Amidst the turmoil of World War II, watch manufactures across the globe halted production of civilian timepieces to manufacture military watches for the warring nations' armed forces. These watches, with spartan exteriors and no-frills movements, were designed with one purpose in mind: to withstand the shocks and strains of battle. However, while brands concerned themselves with outfitting the armies of the world, there was a brand that dared deviate from the norm.
Breitling, established in St. Imier in 1884, has long made chronographs their speciality. By the 1930s the brand was manufacturing wrist chronographs—including some for the air forces of the UK and Canada. Breitling is so well-known for these pilot's watches, that one oft forgets that the brand produced anything else.
In 1941, Breitling filed a patent for a unique watch that would herald the shape of things to come. The Chronomat, first released in 1942—at the height of the Second World War—coupled chronographs, Breitling’s speciality, with an obscure complication previously seen only once before, the slide rule, an analog "computer" used for mathematical calculations on the fly. Though the Mimo Loga was the first watch to feature a slide rule, it lacked a chronograph. Additionally, it preceded the Chronomat by one year, and perhaps due to its debut in the height of wartime, it only had a limited production run, making surviving examples hard to find today.
The Chronomat was designed as the antithesis of the World War II zeitgeist, and in many ways foreshadowed the renaissance of civilian watch production in the Post-War years. It is of course overshadowed now by its slide rule-sharing successor, the Navitimer, but unlike the Navitimer, the Chronomat (smaller than the Navitimer by one millimeter) was not initially purpose-built for pilots. Instead, advertisements for the Chronomat broadcast its intention to be employed in the fields of “science, sport, commerce, and industry.”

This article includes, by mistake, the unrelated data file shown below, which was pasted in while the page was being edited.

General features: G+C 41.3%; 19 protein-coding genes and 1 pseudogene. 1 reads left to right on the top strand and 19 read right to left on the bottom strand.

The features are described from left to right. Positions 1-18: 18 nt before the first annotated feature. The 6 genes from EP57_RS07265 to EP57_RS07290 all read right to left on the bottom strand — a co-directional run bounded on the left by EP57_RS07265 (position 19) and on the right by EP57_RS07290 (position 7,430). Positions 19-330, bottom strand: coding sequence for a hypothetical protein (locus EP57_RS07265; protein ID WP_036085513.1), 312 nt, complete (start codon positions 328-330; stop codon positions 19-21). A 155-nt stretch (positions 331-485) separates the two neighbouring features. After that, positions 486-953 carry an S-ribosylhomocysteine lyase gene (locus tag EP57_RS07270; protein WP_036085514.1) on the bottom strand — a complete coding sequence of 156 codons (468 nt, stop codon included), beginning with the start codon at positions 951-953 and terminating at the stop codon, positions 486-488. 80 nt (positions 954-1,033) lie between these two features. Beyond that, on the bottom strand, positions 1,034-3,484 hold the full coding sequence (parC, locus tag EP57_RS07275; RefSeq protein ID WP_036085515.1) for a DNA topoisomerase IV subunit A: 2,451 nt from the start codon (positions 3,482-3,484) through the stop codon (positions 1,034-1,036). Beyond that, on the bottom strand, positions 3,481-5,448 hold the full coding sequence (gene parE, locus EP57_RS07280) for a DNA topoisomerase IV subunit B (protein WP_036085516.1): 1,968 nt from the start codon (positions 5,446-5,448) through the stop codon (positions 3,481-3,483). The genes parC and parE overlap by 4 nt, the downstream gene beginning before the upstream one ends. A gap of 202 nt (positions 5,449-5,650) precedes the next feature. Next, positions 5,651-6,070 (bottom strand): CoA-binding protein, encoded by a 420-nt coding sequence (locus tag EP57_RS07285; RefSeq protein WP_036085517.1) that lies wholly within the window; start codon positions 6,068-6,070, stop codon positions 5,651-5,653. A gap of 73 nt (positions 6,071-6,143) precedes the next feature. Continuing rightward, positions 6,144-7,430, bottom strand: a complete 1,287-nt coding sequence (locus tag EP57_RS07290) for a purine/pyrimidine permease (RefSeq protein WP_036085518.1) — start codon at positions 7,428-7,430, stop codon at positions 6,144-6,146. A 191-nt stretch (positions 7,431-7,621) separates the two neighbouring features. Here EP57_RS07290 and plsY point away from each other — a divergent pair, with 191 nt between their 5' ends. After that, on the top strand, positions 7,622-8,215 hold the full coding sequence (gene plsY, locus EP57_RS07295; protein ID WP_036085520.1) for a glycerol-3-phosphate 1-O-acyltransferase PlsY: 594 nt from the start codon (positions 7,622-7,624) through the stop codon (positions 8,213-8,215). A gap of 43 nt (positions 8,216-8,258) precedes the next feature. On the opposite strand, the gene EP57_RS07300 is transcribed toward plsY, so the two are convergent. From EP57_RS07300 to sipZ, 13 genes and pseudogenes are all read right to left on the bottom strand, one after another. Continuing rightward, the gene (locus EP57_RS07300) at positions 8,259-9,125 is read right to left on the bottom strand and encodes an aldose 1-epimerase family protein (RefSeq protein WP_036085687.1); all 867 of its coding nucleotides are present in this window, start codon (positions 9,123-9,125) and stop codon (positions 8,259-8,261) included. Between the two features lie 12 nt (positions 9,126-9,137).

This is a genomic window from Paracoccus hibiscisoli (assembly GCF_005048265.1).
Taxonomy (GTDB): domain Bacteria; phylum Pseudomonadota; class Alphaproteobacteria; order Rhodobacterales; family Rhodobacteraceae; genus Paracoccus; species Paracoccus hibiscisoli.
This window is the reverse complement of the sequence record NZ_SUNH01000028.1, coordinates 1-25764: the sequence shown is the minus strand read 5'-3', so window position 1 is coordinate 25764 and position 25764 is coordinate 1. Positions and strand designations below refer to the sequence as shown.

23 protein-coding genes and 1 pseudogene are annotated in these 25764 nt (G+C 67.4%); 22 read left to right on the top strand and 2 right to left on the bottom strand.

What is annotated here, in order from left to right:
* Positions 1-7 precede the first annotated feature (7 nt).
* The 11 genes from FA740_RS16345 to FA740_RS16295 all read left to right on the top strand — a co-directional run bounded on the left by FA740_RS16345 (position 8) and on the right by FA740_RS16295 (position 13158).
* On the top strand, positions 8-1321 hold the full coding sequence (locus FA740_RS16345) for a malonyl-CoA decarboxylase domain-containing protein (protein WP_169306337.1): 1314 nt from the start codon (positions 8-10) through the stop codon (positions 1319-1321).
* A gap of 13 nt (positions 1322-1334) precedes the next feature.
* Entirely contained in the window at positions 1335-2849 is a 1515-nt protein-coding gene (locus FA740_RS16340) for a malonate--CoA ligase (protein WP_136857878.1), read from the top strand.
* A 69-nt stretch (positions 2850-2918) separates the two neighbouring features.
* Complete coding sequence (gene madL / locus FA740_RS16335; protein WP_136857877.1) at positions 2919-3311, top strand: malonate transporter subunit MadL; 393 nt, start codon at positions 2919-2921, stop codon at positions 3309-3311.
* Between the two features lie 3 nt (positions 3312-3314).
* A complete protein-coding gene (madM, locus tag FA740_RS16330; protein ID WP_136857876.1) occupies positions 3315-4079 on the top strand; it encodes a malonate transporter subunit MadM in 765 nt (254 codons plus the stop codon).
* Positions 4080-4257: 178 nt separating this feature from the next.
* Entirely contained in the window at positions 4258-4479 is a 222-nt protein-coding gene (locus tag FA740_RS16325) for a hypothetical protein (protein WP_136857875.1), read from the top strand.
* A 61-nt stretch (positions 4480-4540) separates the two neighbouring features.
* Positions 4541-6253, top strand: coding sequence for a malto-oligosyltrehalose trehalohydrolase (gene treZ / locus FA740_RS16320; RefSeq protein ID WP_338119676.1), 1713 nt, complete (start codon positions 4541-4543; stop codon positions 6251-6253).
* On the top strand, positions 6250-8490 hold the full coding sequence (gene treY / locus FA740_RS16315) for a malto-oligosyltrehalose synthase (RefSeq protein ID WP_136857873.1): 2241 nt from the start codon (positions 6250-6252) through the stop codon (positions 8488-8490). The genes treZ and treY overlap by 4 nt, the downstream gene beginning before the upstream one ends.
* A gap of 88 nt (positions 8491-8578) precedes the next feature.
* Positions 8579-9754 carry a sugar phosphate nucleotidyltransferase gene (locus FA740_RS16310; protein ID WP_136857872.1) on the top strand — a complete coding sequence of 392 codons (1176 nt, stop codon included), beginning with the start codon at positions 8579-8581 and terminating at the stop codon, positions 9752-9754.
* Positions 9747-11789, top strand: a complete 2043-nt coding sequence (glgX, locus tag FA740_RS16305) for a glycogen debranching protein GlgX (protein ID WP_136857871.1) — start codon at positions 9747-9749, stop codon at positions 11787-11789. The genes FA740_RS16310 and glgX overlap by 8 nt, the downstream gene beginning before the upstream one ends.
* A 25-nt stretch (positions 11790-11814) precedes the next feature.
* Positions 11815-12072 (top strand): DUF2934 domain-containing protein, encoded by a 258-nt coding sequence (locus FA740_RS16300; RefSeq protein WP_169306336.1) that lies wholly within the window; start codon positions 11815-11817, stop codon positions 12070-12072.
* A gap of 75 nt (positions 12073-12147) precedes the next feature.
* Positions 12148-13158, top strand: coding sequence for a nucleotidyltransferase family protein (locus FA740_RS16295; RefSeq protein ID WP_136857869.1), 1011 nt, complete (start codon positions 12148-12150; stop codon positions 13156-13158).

The Chronomat was initially released in both stainless steel and 18k gold cases. Some had the additional complications of a moon phase indicator or a third register on the dial. In the late 1950s the Reference 808—seen here—was released, and was produced until the debut of the ground-breaking Chronomatic movement in 1969. The Reference 808 underwent subtle changes from its predecessors—a thicker crown, for example, and the removal of information such as the patent number on the case back. In 1962, Breitling started to advertise the Chronomat specifically for aviation usage.
This example, with its clean white dial with red accents and matching minute-counting and bright florescent chronograph sweep hand, is a stellar expression, hallmarked by the block Breitling logo and round barrel pushers. At 36mm, it makes for a truly wearable piece for most wrists without being too bulky.
In excellent condition and running perfectly, this one is sure to make you look twice at the vintage pilots' watches on which modern-day Breitling has built itself.
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